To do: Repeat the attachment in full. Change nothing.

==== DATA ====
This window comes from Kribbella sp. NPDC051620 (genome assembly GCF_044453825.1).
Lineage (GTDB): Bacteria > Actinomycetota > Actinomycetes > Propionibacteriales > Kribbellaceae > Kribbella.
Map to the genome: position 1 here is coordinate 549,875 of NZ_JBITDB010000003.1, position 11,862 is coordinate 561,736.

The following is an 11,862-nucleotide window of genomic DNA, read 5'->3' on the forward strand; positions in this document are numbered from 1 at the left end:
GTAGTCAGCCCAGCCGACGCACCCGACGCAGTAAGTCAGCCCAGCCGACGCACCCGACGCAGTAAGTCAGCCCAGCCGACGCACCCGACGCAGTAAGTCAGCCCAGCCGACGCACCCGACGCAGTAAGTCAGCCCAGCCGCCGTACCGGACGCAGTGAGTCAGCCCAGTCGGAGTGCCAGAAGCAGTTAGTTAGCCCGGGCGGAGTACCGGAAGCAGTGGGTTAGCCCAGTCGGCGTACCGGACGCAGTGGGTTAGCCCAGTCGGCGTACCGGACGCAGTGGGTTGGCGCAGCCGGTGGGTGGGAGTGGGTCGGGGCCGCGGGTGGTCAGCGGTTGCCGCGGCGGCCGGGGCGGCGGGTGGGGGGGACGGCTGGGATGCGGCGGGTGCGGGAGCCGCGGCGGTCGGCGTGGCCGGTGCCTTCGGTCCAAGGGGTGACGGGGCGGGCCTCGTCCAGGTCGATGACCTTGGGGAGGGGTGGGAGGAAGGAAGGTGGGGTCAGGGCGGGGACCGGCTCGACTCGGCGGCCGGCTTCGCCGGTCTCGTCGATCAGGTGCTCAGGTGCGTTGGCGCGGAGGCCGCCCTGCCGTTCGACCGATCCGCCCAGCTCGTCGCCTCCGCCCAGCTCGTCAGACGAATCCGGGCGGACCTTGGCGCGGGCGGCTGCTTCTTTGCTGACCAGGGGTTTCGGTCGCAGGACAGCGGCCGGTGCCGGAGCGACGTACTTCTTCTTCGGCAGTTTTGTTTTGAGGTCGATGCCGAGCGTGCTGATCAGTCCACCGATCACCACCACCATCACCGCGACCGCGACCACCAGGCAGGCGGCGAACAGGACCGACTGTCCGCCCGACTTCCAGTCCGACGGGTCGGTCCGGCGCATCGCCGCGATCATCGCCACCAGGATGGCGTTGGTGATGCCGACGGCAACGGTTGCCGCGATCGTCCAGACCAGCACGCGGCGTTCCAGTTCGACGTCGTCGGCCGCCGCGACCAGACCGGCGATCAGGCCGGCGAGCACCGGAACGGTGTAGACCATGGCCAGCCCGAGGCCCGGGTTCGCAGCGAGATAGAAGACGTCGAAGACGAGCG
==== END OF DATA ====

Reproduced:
This window comes from Kribbella sp. NPDC051620 (genome assembly GCF_044453825.1).
Lineage (GTDB): Bacteria > Actinomycetota > Actinomycetes > Propionibacteriales > Kribbellaceae > Kribbella.
Map to the genome: position 1 here is coordinate 549,875 of NZ_JBITDB010000003.1, position 11,862 is coordinate 561,736.

The following is an 11,862-nucleotide window of genomic DNA, read 5'->3' on the forward strand; positions in this document are numbered from 1 at the left end:
GTAGTCAGCCCAGCCGACGCACCCGACGCAGTAAGTCAGCCCAGCCGACGCACCCGACGCAGTAAGTCAGCCCAGCCGACGCACCCGACGCAGTAAGTCAGCCCAGCCGACGCACCCGACGCAGTAAGTCAGCCCAGCCGCCGTACCGGACGCAGTGAGTCAGCCCAGTCGGAGTGCCAGAAGCAGTTAGTTAGCCCGGGCGGAGTACCGGAAGCAGTGGGTTAGCCCAGTCGGCGTACCGGACGCAGTGGGTTAGCCCAGTCGGCGTACCGGACGCAGTGGGTTGGCGCAGCCGGTGGGTGGGAGTGGGTCGGGGCCGCGGGTGGTCAGCGGTTGCCGCGGCGGCCGGGGCGGCGGGTGGGGGGGACGGCTGGGATGCGGCGGGTGCGGGAGCCGCGGCGGTCGGCGTGGCCGGTGCCTTCGGTCCAAGGGGTGACGGGGCGGGCCTCGTCCAGGTCGATGACCTTGGGGAGGGGTGGGAGGAAGGAAGGTGGGGTCAGGGCGGGGACCGGCTCGACTCGGCGGCCGGCTTCGCCGGTCTCGTCGATCAGGTGCTCAGGTGCGTTGGCGCGGAGGCCGCCCTGCCGTTCGACCGATCCGCCCAGCTCGTCGCCTCCGCCCAGCTCGTCAGACGAATCCGGGCGGACCTTGGCGCGGGCGGCTGCTTCTTTGCTGACCAGGGGTTTCGGTCGCAGGACAGCGGCCGGTGCCGGAGCGACGTACTTCTTCTTCGGCAGTTTTGTTTTGAGGTCGATGCCGAGCGTGCTGATCAGTCCACCGATCACCACCACCATCACCGCGACCGCGACCACCAGGCAGGCGGCGAACAGGACCGACTGTCCGCCCGACTTCCAGTCCGACGGGTCGGTCCGGCGCATCGCCGCGATCATCGCCACCAGGATGGCGTTGGTGATGCCGACGGCAACGGTTGCCGCGATCGTCCAGACCAGCACGCGGCGTTCCAGTTCGACGTCGTCGGCCGCCGCGACCAGACCGGCGATCAGGCCGGCGAGCACCGGAACGGTGTAGACCATGGCCAGCCCGAGGCCCGGGTTCGCAGCGAGATAGAAGACGTCGAAGACGAGCG